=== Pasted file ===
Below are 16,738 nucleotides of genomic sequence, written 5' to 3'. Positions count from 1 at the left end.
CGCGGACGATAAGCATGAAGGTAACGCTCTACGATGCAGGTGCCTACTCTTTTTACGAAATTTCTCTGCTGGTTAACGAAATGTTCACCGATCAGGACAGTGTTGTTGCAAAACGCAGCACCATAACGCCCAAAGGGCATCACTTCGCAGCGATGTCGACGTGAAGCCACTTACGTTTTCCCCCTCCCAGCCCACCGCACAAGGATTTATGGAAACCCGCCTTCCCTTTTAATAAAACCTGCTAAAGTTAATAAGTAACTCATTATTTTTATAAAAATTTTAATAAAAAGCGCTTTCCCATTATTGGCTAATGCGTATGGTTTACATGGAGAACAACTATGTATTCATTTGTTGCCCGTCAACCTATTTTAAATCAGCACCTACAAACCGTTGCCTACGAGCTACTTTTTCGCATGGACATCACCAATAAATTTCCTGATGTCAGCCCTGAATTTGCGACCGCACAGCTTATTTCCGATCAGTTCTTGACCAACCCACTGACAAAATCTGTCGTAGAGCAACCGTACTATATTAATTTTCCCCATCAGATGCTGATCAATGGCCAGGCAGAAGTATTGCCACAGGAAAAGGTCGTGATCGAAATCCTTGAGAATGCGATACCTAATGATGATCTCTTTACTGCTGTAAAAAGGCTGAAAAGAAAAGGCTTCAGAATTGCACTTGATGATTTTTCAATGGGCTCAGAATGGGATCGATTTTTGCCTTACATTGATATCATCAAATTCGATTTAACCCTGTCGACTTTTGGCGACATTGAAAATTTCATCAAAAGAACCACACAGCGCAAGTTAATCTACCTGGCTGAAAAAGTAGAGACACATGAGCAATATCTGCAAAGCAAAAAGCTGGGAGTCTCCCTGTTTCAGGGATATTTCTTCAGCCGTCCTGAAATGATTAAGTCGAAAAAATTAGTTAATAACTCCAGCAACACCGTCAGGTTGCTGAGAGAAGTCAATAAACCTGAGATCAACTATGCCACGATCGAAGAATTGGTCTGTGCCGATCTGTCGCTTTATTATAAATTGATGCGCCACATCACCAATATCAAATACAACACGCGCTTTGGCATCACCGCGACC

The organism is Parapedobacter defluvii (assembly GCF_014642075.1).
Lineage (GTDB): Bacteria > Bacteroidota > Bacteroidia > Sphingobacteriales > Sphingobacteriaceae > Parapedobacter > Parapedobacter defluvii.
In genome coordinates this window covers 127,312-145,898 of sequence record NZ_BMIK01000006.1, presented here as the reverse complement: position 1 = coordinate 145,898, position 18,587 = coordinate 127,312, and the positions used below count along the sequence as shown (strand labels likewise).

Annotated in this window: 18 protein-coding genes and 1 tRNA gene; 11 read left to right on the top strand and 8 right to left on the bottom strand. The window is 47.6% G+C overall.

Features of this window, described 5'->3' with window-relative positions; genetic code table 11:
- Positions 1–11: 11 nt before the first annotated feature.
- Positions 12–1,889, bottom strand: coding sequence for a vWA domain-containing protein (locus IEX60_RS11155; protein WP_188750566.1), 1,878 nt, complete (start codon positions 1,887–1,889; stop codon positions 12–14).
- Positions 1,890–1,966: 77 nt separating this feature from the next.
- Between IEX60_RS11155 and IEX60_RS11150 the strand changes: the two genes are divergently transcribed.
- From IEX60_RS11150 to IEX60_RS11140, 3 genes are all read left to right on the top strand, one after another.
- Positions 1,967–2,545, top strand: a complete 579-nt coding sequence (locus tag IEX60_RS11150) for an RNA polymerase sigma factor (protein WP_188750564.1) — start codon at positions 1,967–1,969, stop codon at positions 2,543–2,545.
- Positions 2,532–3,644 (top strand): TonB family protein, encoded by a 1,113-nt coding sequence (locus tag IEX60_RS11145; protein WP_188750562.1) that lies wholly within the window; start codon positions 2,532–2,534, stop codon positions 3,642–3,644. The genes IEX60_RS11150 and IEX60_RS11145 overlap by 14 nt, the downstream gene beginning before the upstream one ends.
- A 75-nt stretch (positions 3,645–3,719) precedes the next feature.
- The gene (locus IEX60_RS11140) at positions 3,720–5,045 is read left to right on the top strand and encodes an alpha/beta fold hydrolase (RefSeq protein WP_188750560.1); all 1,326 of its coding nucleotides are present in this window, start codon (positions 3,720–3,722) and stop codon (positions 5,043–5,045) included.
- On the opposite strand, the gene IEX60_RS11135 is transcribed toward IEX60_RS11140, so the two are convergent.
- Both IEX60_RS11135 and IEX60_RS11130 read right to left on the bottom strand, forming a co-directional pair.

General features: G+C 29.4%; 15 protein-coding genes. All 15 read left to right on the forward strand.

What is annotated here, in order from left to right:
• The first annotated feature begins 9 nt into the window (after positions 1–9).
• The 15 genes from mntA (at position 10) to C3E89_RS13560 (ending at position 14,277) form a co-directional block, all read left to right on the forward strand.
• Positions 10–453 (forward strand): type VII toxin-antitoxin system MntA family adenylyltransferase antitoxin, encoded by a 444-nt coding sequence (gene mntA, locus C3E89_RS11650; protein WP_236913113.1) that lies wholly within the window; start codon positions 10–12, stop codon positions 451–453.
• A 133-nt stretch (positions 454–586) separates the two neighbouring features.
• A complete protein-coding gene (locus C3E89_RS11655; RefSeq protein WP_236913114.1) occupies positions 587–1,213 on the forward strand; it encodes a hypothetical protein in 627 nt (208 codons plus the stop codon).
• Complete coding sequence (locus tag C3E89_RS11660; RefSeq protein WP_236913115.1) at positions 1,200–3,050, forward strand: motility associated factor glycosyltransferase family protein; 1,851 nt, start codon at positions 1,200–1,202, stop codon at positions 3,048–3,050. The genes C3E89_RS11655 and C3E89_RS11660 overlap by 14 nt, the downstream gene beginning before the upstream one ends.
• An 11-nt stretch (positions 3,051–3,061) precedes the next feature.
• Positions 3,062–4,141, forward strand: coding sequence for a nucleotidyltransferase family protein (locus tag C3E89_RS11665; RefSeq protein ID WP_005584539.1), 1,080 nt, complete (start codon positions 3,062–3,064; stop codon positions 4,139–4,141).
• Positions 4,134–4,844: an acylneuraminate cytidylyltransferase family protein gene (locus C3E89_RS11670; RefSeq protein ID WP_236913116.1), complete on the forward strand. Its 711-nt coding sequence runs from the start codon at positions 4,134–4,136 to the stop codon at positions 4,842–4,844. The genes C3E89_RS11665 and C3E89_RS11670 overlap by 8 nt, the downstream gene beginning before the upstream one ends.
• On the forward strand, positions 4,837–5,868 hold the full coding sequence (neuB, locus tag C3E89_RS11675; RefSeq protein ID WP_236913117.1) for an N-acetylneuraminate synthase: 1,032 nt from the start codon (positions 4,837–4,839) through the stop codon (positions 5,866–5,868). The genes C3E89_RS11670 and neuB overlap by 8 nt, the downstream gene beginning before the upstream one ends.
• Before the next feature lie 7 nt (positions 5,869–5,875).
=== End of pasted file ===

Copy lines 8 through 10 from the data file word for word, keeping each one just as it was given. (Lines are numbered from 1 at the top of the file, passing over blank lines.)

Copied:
- Positions 1–11: 11 nt before the first annotated feature.
- Positions 12–1,889, bottom strand: coding sequence for a vWA domain-containing protein (locus IEX60_RS11155; protein WP_188750566.1), 1,878 nt, complete (start codon positions 1,887–1,889; stop codon positions 12–14).
- Positions 1,890–1,966: 77 nt separating this feature from the next.